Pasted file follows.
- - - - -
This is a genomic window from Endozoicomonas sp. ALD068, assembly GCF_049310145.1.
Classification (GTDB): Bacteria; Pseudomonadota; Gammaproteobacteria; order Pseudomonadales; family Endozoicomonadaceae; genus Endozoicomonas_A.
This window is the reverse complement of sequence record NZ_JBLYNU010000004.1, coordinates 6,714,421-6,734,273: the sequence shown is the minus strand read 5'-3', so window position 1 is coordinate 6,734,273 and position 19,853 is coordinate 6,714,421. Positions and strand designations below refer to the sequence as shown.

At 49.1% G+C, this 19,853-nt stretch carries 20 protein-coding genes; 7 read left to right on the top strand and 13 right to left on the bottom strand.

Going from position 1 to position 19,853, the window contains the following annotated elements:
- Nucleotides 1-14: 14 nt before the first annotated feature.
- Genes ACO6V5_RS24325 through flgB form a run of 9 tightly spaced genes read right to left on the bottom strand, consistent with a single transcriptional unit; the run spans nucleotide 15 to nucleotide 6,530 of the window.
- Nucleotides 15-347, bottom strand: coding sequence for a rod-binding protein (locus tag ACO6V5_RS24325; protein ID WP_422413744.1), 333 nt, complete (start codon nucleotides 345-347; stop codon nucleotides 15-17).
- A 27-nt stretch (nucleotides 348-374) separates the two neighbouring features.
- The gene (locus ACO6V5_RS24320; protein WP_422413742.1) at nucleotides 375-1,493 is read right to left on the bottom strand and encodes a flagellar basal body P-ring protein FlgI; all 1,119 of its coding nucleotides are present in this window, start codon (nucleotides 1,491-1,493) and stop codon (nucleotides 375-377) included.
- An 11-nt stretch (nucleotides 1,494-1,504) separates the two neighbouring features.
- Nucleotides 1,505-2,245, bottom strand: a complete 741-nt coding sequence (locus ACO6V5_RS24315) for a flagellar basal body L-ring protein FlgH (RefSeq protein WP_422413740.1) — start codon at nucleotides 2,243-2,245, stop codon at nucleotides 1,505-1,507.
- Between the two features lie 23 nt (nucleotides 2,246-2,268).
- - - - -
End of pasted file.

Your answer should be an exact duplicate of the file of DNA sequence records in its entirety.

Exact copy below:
This is a genomic window from Endozoicomonas sp. ALD068, assembly GCF_049310145.1.
Classification (GTDB): Bacteria; Pseudomonadota; Gammaproteobacteria; order Pseudomonadales; family Endozoicomonadaceae; genus Endozoicomonas_A.
This window is the reverse complement of sequence record NZ_JBLYNU010000004.1, coordinates 6,714,421-6,734,273: the sequence shown is the minus strand read 5'-3', so window position 1 is coordinate 6,734,273 and position 19,853 is coordinate 6,714,421. Positions and strand designations below refer to the sequence as shown.

At 49.1% G+C, this 19,853-nt stretch carries 20 protein-coding genes; 7 read left to right on the top strand and 13 right to left on the bottom strand.

Going from position 1 to position 19,853, the window contains the following annotated elements:
- Nucleotides 1-14: 14 nt before the first annotated feature.
- Genes ACO6V5_RS24325 through flgB form a run of 9 tightly spaced genes read right to left on the bottom strand, consistent with a single transcriptional unit; the run spans nucleotide 15 to nucleotide 6,530 of the window.
- Nucleotides 15-347, bottom strand: coding sequence for a rod-binding protein (locus tag ACO6V5_RS24325; protein ID WP_422413744.1), 333 nt, complete (start codon nucleotides 345-347; stop codon nucleotides 15-17).
- A 27-nt stretch (nucleotides 348-374) separates the two neighbouring features.
- The gene (locus ACO6V5_RS24320; protein WP_422413742.1) at nucleotides 375-1,493 is read right to left on the bottom strand and encodes a flagellar basal body P-ring protein FlgI; all 1,119 of its coding nucleotides are present in this window, start codon (nucleotides 1,491-1,493) and stop codon (nucleotides 375-377) included.
- An 11-nt stretch (nucleotides 1,494-1,504) separates the two neighbouring features.
- Nucleotides 1,505-2,245, bottom strand: a complete 741-nt coding sequence (locus ACO6V5_RS24315) for a flagellar basal body L-ring protein FlgH (RefSeq protein WP_422413740.1) — start codon at nucleotides 2,243-2,245, stop codon at nucleotides 1,505-1,507.
- Between the two features lie 23 nt (nucleotides 2,246-2,268).